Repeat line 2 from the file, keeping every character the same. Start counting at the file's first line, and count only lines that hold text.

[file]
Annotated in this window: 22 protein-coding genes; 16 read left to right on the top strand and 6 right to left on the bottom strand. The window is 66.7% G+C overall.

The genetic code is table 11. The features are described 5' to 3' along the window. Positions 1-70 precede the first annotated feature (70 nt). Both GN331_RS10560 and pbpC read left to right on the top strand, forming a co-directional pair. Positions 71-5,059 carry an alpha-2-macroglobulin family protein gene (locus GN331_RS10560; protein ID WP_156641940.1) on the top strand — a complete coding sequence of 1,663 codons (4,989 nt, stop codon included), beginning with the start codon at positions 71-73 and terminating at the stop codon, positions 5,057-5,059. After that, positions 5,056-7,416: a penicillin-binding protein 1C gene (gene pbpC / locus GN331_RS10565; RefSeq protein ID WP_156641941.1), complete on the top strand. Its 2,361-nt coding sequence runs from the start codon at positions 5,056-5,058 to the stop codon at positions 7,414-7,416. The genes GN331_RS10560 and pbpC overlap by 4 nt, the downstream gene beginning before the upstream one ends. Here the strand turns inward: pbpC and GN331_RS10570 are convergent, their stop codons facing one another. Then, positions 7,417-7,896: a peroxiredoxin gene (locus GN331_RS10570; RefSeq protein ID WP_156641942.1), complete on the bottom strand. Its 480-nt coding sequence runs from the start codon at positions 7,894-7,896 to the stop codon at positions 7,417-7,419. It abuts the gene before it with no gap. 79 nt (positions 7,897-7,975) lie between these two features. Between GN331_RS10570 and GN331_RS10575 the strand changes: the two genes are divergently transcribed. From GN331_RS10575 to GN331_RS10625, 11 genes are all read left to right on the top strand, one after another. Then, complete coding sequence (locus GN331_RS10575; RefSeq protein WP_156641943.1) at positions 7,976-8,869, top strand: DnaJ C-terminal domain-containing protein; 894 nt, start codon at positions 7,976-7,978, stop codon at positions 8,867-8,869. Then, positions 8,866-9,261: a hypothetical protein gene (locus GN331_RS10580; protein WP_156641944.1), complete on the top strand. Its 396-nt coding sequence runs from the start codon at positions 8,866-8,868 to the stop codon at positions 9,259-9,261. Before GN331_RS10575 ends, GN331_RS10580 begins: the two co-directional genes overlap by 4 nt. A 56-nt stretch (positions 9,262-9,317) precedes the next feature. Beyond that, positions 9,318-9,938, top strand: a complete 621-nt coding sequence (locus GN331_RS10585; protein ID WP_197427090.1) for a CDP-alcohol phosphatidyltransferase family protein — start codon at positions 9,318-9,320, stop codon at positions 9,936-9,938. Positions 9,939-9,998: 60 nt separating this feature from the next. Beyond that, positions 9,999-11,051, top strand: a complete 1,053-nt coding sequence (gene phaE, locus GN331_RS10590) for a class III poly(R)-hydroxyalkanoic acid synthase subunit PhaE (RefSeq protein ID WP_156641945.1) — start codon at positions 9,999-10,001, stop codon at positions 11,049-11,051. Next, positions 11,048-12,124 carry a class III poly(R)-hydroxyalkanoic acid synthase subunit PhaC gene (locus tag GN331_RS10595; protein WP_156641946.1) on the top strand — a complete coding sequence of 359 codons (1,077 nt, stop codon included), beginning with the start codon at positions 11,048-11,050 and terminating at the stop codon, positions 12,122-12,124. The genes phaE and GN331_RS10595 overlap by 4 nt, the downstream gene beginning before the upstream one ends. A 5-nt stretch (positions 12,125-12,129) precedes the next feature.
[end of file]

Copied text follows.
The genetic code is table 11. The features are described 5' to 3' along the window. Positions 1-70 precede the first annotated feature (70 nt). Both GN331_RS10560 and pbpC read left to right on the top strand, forming a co-directional pair. Positions 71-5,059 carry an alpha-2-macroglobulin family protein gene (locus GN331_RS10560; protein ID WP_156641940.1) on the top strand — a complete coding sequence of 1,663 codons (4,989 nt, stop codon included), beginning with the start codon at positions 71-73 and terminating at the stop codon, positions 5,057-5,059. After that, positions 5,056-7,416: a penicillin-binding protein 1C gene (gene pbpC / locus GN331_RS10565; RefSeq protein ID WP_156641941.1), complete on the top strand. Its 2,361-nt coding sequence runs from the start codon at positions 5,056-5,058 to the stop codon at positions 7,414-7,416. The genes GN331_RS10560 and pbpC overlap by 4 nt, the downstream gene beginning before the upstream one ends. Here the strand turns inward: pbpC and GN331_RS10570 are convergent, their stop codons facing one another. Then, positions 7,417-7,896: a peroxiredoxin gene (locus GN331_RS10570; RefSeq protein ID WP_156641942.1), complete on the bottom strand. Its 480-nt coding sequence runs from the start codon at positions 7,894-7,896 to the stop codon at positions 7,417-7,419. It abuts the gene before it with no gap. 79 nt (positions 7,897-7,975) lie between these two features. Between GN331_RS10570 and GN331_RS10575 the strand changes: the two genes are divergently transcribed. From GN331_RS10575 to GN331_RS10625, 11 genes are all read left to right on the top strand, one after another. Then, complete coding sequence (locus GN331_RS10575; RefSeq protein WP_156641943.1) at positions 7,976-8,869, top strand: DnaJ C-terminal domain-containing protein; 894 nt, start codon at positions 7,976-7,978, stop codon at positions 8,867-8,869. Then, positions 8,866-9,261: a hypothetical protein gene (locus GN331_RS10580; protein WP_156641944.1), complete on the top strand. Its 396-nt coding sequence runs from the start codon at positions 8,866-8,868 to the stop codon at positions 9,259-9,261. Before GN331_RS10575 ends, GN331_RS10580 begins: the two co-directional genes overlap by 4 nt. A 56-nt stretch (positions 9,262-9,317) precedes the next feature. Beyond that, positions 9,318-9,938, top strand: a complete 621-nt coding sequence (locus GN331_RS10585; protein ID WP_197427090.1) for a CDP-alcohol phosphatidyltransferase family protein — start codon at positions 9,318-9,320, stop codon at positions 9,936-9,938. Positions 9,939-9,998: 60 nt separating this feature from the next. Beyond that, positions 9,999-11,051, top strand: a complete 1,053-nt coding sequence (gene phaE, locus GN331_RS10590) for a class III poly(R)-hydroxyalkanoic acid synthase subunit PhaE (RefSeq protein ID WP_156641945.1) — start codon at positions 9,999-10,001, stop codon at positions 11,049-11,051. Next, positions 11,048-12,124 carry a class III poly(R)-hydroxyalkanoic acid synthase subunit PhaC gene (locus tag GN331_RS10595; protein WP_156641946.1) on the top strand — a complete coding sequence of 359 codons (1,077 nt, stop codon included), beginning with the start codon at positions 11,048-11,050 and terminating at the stop codon, positions 12,122-12,124. The genes phaE and GN331_RS10595 overlap by 4 nt, the downstream gene beginning before the upstream one ends. A 5-nt stretch (positions 12,125-12,129) precedes the next feature.